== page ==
4. What do I do once I've found them?

  1. Do I have any press worthy products that is simple for them to feature e.g. can I make something more "Christmas-y" so it looks great on their page?

  2. Can I talk about me? I embody my business so examples are meet the maker, expert pieces, basically just put myself out there

  3. Also, timing is everything - understand how magazines work. e.g. magazines work on a 3/4 month in advance (except for Christmas), weekly 4/8 weeks in advance.

5. What is a cut out?


In simple terms, a cut-out shot is photo of a product on a pure white background, where the original background has been removed so the product is ready to be placed on a white page – for example in a magazine. A cut out is:


- saved as a jpg

- the whole product with no props

- sharp and well lit

- placed on a white or transparent background

- high res at 300 dpi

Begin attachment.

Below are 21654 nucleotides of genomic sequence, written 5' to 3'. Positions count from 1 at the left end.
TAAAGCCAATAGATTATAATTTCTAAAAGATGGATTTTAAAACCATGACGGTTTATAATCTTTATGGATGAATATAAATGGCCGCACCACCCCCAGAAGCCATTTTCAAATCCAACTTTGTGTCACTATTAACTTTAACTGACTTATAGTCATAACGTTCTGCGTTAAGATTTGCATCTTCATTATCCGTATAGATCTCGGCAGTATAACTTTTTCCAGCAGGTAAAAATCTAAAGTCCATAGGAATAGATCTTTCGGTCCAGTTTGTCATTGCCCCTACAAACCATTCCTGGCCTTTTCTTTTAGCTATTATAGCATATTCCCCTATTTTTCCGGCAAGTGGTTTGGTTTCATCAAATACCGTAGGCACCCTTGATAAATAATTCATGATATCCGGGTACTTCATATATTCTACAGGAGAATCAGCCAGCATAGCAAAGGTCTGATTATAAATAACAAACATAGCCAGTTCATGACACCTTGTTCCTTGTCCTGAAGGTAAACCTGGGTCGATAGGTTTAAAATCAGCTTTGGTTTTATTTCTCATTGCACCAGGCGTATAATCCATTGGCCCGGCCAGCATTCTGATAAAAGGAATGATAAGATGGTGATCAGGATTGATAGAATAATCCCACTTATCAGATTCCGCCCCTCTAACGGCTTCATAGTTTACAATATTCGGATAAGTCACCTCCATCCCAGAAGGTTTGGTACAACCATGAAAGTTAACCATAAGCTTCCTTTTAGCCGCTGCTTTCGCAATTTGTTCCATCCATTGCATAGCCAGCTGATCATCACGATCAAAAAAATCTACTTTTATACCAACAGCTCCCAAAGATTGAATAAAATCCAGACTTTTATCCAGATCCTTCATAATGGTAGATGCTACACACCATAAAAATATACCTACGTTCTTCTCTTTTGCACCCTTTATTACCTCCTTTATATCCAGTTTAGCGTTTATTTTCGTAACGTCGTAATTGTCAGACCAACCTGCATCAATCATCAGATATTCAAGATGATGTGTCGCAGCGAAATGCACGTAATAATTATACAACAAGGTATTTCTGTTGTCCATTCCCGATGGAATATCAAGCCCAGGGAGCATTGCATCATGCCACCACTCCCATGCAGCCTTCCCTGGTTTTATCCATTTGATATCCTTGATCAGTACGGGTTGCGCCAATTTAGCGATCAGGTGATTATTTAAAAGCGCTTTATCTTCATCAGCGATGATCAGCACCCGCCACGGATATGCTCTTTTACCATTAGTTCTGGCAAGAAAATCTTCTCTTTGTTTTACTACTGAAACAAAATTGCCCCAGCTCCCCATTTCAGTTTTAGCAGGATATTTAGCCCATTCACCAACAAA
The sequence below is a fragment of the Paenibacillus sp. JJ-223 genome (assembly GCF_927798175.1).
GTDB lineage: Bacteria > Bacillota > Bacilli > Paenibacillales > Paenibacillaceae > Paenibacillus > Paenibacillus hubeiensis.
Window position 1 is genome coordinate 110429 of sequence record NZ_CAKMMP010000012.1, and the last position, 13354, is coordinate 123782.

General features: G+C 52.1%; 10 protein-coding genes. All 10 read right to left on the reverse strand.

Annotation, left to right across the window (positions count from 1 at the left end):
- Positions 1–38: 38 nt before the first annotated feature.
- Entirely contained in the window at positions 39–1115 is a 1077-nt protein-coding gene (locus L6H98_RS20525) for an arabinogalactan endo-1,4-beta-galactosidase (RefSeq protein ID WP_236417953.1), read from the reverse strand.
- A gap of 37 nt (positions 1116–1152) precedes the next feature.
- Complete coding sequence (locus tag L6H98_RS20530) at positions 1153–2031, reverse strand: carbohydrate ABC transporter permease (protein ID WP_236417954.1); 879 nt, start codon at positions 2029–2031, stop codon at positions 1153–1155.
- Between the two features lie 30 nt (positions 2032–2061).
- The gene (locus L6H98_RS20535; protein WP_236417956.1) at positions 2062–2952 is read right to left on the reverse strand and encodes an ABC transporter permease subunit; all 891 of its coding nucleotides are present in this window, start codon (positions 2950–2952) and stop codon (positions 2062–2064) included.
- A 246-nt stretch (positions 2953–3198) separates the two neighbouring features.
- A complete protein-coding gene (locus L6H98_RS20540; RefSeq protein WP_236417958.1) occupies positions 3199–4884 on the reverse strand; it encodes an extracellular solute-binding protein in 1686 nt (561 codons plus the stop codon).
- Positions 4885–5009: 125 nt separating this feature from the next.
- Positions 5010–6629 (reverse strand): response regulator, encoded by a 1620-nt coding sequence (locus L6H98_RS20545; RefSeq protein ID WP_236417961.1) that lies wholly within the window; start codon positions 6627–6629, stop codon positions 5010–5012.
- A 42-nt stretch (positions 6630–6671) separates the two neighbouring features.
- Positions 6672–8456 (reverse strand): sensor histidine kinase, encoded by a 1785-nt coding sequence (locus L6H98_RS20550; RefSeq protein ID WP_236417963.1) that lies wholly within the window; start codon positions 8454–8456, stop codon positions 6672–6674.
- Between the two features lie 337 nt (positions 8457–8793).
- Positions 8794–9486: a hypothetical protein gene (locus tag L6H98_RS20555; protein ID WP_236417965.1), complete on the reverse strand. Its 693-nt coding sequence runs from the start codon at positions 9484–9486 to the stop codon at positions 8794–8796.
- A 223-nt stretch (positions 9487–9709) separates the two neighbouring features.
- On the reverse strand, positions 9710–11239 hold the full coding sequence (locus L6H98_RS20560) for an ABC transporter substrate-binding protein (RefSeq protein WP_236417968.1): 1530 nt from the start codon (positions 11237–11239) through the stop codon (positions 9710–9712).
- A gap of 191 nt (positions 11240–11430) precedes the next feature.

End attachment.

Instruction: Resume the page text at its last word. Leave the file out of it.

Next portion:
- minimum size of 10cm x 10cm

- over 1MB (NOTE: images over 5MB may fail to upload)


Places where can obtain cut outs:


https://www.adobe.com/express/feature/image/remove-background

https://www.adobe.com/uk/products/photoshop.html

https://www.canva.com

https://www.photoroom.com

https://www.fococlipping.com

https://www.remove.bg


6. Media Kit


What I've also learned is that I need to make it easy for the press to find the information they require that enables me to get into their publications. I've created an easily accessible online press/media kit on the footer of my website, it can be called "press", "newsroom" or "media" - I called it media kit. I've been told the footer is where it usually is and the press know where to look, interestingly I've had a few hits on my website (noted via analytics). Here are a few "must haves" on the media kit:


- My story and mission (why I'm doing it)

- Company facts - how many customers

- how long in business

- how many units sold

- business located

- product manufactured

- Branding - high res logo with transparent background

- Quotes about my business


7. Press Loft